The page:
Harry Dean Stanton, the shambling, craggy-face character actor with the deadpan voice who became a cult favorite through his memorable turns in Paris, Texas and Repo Man, as well as many other films and TV shows, died Friday at age 91.
Stanton died of natural causes at Cedars-Sinai Medical Center in Los Angeles, his agent, John S. Kelly, told The Associated Press. Kelly gave no further details on the cause.
Never mistaken for a leading man, Stanton was an unforgettable presence to moviegoers, fellow actors and directors, who recognized that his quirky characterizations could lift even the most ordinary script. Roger Ebert once observed that “no movie featuring either Harry Dean Stanton or M. Emmet Walsh in a supporting role can be altogether bad.”
He was widely loved around Hollywood, a drinker and smoker and straight talker with a million stories who palled around with Jack Nicholson and Kris Kristofferson among others and was a hero to such younger stars and brothers-in-partying as Rob Lowe and Emilio Estevez. “I don’t act like their father, I act like their friend,” he once told New York magazine.
Nicholson so liked Stanton’s name that he would find a way to work his initials, HDS, into a camera shot.
Almost always cast as a crook, a codger, an eccentric or a loser, he appeared in more than 200 movies and TV shows in a career dating to the mid-1950s. A cult-favorite since the ’70s with roles in Cockfighter, Two-Lane Blacktop and Cisco Pike, his more famous credits ranged from the Oscar-winning epic The Godfather Part II to the sci-fi classic Alien to the teen flick Pretty in Pink, in which he played Molly Ringwald’s father. He also guest starred on such TV shows as Laverne & Shirley, Adam-12 and Gunsmoke. He had a cameo on Two and a Half Men, which featured Pretty in Pink star Jon Cryer, and appeared in such movies as The Avengers and The Last Stand.
Fitting for a character actor, he only became famous in late middle age. In Wim Wenders’ 1984 rural drama Paris, Texas, he earned acclaim for his subtle and affecting portrayal of a man so deeply haunted by something in his past that he abandons his young son and society to wander silently in the desert.
Wiry and sad, Stanton’s near-wordless performance is laced with moments of humor and poignancy. His heartbreakingly stoic delivery of a monologue of repentance to his wife, played by Nastassja Kinski, through a one-way mirror has become the defining moment in his career.
“Paris, Texas gave me a chance to play compassion,” Stanton told an interviewer, “and I’m spelling that with a capital C.”
The film won the grand prize at the Cannes Film Festival and provided the actor with his first star billing, at age 58.
Repo Man, released that same year, became another signature film: Stanton starred as the world-weary boss of an auto repossession firm who instructs Estevez in the tricks of the hazardous trade.
His legend would only grow. By his mid-80s, the Lexington Film League in his native Kentucky had founded the Harry Dean Stanton Fest and filmmaker Sophie Huber had made the documentary Harry Dean Stanton: Partly Fiction, which included commentary from Wenders, Sam Shepard and Kristofferson.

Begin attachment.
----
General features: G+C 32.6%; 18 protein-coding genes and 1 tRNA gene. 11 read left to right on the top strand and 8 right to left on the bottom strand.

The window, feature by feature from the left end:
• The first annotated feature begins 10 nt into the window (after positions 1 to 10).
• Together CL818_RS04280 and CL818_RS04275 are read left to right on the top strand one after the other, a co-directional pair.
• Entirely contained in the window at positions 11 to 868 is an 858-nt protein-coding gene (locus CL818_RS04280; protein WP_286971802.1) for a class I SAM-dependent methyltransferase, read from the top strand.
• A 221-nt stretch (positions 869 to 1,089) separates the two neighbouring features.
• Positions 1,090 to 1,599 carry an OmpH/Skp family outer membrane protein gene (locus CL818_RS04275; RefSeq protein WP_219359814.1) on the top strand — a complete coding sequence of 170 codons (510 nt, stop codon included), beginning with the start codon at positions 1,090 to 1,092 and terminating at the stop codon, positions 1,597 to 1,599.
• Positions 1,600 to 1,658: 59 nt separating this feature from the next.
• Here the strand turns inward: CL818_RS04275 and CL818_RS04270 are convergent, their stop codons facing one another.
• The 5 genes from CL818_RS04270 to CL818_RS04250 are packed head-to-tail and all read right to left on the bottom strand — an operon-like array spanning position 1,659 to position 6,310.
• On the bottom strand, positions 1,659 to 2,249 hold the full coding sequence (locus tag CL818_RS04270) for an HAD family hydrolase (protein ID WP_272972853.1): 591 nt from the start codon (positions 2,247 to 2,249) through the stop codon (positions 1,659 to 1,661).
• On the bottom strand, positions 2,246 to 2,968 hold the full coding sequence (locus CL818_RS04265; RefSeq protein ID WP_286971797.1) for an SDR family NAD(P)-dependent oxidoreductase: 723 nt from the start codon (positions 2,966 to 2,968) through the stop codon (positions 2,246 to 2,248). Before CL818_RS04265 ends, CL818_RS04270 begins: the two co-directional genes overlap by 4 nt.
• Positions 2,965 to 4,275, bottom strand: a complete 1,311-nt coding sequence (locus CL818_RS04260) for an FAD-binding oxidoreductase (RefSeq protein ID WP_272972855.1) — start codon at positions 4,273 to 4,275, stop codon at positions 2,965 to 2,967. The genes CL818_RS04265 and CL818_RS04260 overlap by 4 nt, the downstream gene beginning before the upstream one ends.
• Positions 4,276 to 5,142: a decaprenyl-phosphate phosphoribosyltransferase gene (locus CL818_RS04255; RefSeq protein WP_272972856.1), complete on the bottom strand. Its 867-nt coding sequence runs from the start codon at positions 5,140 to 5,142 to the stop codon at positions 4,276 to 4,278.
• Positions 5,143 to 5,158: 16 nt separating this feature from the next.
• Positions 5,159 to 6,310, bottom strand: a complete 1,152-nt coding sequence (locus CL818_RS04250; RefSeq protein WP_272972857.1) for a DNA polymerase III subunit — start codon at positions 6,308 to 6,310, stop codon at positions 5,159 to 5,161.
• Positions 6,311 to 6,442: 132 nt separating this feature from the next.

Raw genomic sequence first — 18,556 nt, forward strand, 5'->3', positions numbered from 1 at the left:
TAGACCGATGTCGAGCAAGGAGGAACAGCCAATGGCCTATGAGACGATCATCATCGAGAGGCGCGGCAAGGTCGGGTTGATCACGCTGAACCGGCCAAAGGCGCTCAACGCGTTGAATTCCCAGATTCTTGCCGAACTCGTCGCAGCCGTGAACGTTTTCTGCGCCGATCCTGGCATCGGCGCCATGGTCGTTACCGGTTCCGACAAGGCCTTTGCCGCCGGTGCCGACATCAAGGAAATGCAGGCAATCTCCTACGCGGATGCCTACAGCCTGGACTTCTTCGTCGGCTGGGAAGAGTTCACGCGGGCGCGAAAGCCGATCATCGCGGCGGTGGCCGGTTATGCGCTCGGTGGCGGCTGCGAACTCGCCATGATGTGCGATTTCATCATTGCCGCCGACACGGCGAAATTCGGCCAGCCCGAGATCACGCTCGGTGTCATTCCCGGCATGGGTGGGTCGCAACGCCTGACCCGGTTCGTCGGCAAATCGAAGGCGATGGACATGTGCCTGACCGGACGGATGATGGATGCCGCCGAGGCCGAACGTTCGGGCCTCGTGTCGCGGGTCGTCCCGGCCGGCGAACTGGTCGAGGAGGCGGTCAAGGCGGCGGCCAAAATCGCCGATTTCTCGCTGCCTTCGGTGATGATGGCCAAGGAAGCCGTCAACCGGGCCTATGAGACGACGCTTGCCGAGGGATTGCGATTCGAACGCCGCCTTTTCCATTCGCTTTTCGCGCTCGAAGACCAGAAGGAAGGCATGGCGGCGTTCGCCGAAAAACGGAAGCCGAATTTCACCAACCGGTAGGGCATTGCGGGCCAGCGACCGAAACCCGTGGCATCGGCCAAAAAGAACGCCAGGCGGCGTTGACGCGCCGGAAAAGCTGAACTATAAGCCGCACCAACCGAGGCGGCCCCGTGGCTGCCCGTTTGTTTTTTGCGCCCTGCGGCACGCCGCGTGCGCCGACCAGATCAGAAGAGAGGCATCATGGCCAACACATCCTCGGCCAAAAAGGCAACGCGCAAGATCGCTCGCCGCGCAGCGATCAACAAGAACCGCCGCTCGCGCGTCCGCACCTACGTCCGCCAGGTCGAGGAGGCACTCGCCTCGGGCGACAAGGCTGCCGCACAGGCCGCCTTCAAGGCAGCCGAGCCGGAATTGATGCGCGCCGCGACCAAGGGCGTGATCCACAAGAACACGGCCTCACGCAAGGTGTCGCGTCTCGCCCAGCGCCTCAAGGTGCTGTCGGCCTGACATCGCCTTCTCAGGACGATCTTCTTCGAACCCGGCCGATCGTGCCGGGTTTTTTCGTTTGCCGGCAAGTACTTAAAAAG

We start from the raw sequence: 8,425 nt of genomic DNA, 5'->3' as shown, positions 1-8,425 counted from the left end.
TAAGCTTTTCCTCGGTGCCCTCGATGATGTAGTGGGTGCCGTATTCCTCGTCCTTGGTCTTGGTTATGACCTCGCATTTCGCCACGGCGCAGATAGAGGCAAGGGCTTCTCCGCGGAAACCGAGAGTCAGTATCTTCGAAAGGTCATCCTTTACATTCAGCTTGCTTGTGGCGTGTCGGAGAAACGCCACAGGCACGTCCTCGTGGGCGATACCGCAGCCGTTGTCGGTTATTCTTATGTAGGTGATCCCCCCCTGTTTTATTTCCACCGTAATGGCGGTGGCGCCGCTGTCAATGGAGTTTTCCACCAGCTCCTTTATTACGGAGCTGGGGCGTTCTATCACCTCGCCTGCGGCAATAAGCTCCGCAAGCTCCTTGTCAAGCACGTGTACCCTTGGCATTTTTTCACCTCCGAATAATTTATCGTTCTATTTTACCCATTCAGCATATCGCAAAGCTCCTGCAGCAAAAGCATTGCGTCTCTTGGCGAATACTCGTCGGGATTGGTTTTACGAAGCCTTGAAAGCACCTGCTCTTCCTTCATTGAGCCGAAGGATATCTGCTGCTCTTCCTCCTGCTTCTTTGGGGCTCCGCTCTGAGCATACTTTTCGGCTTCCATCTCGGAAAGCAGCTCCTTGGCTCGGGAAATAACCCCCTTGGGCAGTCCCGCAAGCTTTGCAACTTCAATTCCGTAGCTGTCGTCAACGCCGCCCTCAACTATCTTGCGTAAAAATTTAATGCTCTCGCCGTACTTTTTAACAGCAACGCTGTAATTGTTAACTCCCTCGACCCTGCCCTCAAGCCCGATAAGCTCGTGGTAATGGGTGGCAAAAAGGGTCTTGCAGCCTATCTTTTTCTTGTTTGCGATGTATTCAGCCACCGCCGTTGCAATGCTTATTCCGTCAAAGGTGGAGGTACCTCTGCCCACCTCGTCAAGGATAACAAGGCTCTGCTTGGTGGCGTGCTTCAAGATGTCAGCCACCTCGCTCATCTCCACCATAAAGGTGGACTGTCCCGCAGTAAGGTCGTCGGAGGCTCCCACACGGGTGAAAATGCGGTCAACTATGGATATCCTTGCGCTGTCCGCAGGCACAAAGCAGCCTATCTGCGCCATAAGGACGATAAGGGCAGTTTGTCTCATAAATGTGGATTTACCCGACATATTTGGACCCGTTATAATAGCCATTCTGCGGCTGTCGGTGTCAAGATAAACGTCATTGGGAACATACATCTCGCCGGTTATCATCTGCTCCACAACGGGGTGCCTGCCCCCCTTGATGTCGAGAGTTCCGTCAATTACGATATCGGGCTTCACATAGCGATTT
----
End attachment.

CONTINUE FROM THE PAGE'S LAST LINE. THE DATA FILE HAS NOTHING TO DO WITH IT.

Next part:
More recently he reunited with director David Lynch on Showtime’s Twin Peaks: The Return where he reprised his role as the cranky trailer park owner Carl from Fire Walk With Me. He also stars with Lynch in the upcoming film Lucky, the directorial debut of actor John Carroll Lynch, which has been described as a love letter to Stanton’s life and career.
Last year, Lynch presented Stanton with the Harry Dean Stanton Award — the inaugural award from the Los Angeles video store Vidiots presented first to its namesake.
“As a person, Harry Dean is just so beautiful. He’s got this easygoing nature. It’s so great just to sit beside Harry Dean and observe,” Lynch said at the show. “He’s got a great inner peace. As a musician, he can sing so beautifully tears just flow out of your eyes. And as an actor, I think all actors will agree, no one gives a more honest, natural, truer performance than Harry Dean Stanton.”
Lynch also directed Stanton in Wild at Heart and The Straight Story.
Stanton, who early in his career used the name Dean Stanton to avoid confusion with another actor, grew up in West Irvine, Kentucky and said he began singing when he was a year old.
Later, he used music as an escape from his parents’ quarreling and the sometimes brutal treatment he was subjected to by his father. As an adult, he fronted his own band for years, playing western, Mexican, rock and pop standards in small venues around Los Angeles’ San Fernando Valley. He also sang and played guitar and harmonica in impromptu sessions with friends, performed a song in Paris, Texas and once recorded a duet with Bob Dylan.
Stanton, who never lost his Kentucky accent, said his interest in movies was piqued as a child when he would walk out of every theater “thinking I was Humphrey Bogart.”
After Navy service in the Pacific during World War II, he spent three years at the University of Kentucky and appeared in several plays. Determined to make it in Hollywood, he picked tobacco to earn his fare west.
Three years at the Pasadena Playhouse prepared him for television and movies.
For decades Stanton lived in a small, disheveled house overlooking the San Fernando Valley, and was a fixture at the West Hollywood landmark Dan Tana’s. He was attacked in his home in 1996 by two robbers who forced their way in, tied him up at gunpoint, beat him, ransacked the house and fled in his Lexus. He was not seriously hurt, and the two, who were captured, were sentenced to prison.
Stanton never married, although he had a long relationship with actress Rebecca De Mornay, 35 years his junior. “She left me for Tom Cruise,” Stanton said often.
“I might have had two or three [kids] out of marriage,” he once recalled. “But that’s another story.”
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